April 19, 2009

Spring time in Normandy

Normandy is really beautiful, particularly in the spring!
April is one of my favorite months,
bringing wave after wave of beautiful blossoms!
From the delicate cherry blossoms
to the white pear blossoms and the pink apple blossoms!

It's a feast for the eyes when the trees are in full flower
and buzzing with the sounds of honey bees!

Here's a little sample of what's in my backyard!

Apple Blossoms!

Pear Blossoms

Cherry Tree in bloom

Pear Treee in bloom

April 15, 2009

My first brown (noisette) lamb!!!

Nougatine had a beautiful little ewe lamb this morning!
Introducing Cassonade! Here she is ... just a few hours old.

Cassonade, brown ewe : born April 15 at 8 am!

Isn't it interesting to see how dark -- almost black -- brown lambs are at birth.

Lovely lamb ...
but why is her mother being such a clown, sticking out her tongue??

Cassonade, standing tall and proud!

I'll be carefully watching to see how Cassonade's color changes in the coming weeks and months.
In the mean time both mum and lamb are doing fine.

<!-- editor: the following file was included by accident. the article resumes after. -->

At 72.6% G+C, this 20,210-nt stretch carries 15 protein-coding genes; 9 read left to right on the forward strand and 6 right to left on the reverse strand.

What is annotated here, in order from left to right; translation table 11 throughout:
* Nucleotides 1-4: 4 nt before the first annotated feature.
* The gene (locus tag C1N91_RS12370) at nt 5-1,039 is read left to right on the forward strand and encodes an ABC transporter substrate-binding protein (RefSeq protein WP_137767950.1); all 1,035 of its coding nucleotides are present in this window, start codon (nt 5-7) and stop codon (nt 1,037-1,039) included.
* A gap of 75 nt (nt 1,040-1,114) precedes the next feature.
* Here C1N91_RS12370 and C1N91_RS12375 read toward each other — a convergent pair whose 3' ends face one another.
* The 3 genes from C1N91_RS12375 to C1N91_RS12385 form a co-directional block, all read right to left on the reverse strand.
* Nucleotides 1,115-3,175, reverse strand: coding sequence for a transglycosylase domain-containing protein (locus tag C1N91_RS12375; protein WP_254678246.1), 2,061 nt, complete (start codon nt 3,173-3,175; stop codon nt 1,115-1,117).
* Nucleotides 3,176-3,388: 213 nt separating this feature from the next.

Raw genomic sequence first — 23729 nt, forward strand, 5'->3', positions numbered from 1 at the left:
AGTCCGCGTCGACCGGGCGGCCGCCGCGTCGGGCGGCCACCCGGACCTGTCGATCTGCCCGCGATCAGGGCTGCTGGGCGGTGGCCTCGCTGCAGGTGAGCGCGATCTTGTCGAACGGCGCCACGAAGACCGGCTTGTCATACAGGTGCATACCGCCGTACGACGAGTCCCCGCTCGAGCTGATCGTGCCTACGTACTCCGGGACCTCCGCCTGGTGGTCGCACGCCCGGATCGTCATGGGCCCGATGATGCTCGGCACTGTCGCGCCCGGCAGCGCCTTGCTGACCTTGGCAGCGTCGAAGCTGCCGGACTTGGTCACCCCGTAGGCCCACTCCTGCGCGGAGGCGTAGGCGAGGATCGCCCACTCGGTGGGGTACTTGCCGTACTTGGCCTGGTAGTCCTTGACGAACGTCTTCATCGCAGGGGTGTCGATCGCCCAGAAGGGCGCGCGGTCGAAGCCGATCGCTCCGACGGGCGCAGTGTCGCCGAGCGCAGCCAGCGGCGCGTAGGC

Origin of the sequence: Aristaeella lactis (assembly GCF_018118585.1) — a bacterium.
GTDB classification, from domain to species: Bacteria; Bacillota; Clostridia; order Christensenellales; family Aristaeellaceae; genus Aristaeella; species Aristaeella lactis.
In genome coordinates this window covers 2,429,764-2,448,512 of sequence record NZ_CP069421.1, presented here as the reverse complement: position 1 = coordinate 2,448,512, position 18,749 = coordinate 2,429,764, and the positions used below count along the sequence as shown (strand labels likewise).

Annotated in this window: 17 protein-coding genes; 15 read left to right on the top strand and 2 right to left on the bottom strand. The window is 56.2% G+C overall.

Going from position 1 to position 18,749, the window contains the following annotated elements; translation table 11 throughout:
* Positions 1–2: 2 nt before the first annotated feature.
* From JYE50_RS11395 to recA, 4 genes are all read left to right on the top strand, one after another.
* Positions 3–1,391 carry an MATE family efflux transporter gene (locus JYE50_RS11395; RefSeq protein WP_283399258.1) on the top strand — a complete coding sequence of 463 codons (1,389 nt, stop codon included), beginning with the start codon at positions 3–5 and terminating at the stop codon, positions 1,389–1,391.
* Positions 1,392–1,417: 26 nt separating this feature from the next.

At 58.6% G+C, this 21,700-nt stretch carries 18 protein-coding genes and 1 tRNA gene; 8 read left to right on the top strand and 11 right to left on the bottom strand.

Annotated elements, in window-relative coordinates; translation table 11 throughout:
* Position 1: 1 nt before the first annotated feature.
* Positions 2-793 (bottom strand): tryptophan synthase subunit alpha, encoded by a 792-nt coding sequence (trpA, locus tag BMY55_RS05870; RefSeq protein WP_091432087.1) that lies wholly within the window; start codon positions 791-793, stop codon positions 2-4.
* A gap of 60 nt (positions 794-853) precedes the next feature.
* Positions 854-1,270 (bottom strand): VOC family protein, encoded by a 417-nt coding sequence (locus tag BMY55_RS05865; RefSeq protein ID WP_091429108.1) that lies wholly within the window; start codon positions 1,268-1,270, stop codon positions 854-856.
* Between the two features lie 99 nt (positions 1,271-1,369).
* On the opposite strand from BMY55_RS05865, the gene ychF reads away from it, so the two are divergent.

April 12, 2009

An Easter Lamb!

Introducing . . . . Rhum Raisin's Easter lamb, Clafoutis :

Clafoutis, white ram lamb : born April 12th at noon!

Mum & Lamb just hours after birth!

Clafoutis : Taking an Easter afternoon rest!

April 3, 2009

Any day now!!! LOL!!

Well actually, more like any week now .... but who knows!

Both Praline and Nougatine went in with Josse, a little brown ram on November 6th. According to my handy little lambing chart, which is based on a 148 day gestation period, the earliest they could lamb would be today. Of course they most likely didn't catch the first day. But ....

I just checked both of them. I'm guessing that Nougatine will have before Praline, as she has more udder development. That said, both of them look as though they could pop! Praline in particular seems to be rather "tired" of waiting for her lamb. She's waddling about the paddock, looking rather uncomfortable. Poor dear! I have my fingers crossed for an easy delivery with a healthy lamb & mum.

I also checked the other girls. RhumRaisin is as big as a barn! Honestly, if I didn't know better, I would say she's going to have twins! But as that is so rare with ouessant sheep, I have to discount that idea! Absolutely no udder development either. The other girls are most certainly pregnant ... but they most likely won't lamb until the very end of April at the earliest .... and possibly not until May.

In the mean time little Onyx is growing and anxiously waiting for a few playmates to join her in the paddock.

Thank you for visiting the Spinning Shepherd!